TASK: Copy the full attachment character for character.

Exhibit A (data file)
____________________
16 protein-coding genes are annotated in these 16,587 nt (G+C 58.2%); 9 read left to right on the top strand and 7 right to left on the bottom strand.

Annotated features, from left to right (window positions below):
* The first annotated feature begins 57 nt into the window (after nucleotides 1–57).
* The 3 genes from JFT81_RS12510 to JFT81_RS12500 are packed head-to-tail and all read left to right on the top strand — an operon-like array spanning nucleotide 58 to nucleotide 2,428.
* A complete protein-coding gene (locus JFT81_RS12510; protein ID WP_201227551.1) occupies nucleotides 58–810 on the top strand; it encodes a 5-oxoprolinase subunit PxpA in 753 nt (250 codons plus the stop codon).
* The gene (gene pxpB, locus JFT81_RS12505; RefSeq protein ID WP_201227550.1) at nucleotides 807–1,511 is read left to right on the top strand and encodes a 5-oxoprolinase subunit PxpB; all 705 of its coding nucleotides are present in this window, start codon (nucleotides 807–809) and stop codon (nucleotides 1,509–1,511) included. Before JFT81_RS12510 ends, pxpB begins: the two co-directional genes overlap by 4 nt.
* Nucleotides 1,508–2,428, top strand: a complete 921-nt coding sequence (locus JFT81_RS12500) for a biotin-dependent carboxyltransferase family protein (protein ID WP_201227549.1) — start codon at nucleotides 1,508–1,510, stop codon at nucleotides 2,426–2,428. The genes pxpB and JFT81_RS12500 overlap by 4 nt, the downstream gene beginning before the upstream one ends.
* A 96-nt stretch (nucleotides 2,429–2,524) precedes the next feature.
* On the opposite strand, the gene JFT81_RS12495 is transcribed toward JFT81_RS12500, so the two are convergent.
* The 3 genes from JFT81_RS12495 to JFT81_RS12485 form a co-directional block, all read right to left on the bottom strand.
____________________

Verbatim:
16 protein-coding genes are annotated in these 16,587 nt (G+C 58.2%); 9 read left to right on the top strand and 7 right to left on the bottom strand.

Annotated features, from left to right (window positions below):
* The first annotated feature begins 57 nt into the window (after nucleotides 1–57).
* The 3 genes from JFT81_RS12510 to JFT81_RS12500 are packed head-to-tail and all read left to right on the top strand — an operon-like array spanning nucleotide 58 to nucleotide 2,428.
* A complete protein-coding gene (locus JFT81_RS12510; protein ID WP_201227551.1) occupies nucleotides 58–810 on the top strand; it encodes a 5-oxoprolinase subunit PxpA in 753 nt (250 codons plus the stop codon).
* The gene (gene pxpB, locus JFT81_RS12505; RefSeq protein ID WP_201227550.1) at nucleotides 807–1,511 is read left to right on the top strand and encodes a 5-oxoprolinase subunit PxpB; all 705 of its coding nucleotides are present in this window, start codon (nucleotides 807–809) and stop codon (nucleotides 1,509–1,511) included. Before JFT81_RS12510 ends, pxpB begins: the two co-directional genes overlap by 4 nt.
* Nucleotides 1,508–2,428, top strand: a complete 921-nt coding sequence (locus JFT81_RS12500) for a biotin-dependent carboxyltransferase family protein (protein ID WP_201227549.1) — start codon at nucleotides 1,508–1,510, stop codon at nucleotides 2,426–2,428. The genes pxpB and JFT81_RS12500 overlap by 4 nt, the downstream gene beginning before the upstream one ends.
* A 96-nt stretch (nucleotides 2,429–2,524) precedes the next feature.
* On the opposite strand, the gene JFT81_RS12495 is transcribed toward JFT81_RS12500, so the two are convergent.
* The 3 genes from JFT81_RS12495 to JFT81_RS12485 form a co-directional block, all read right to left on the bottom strand.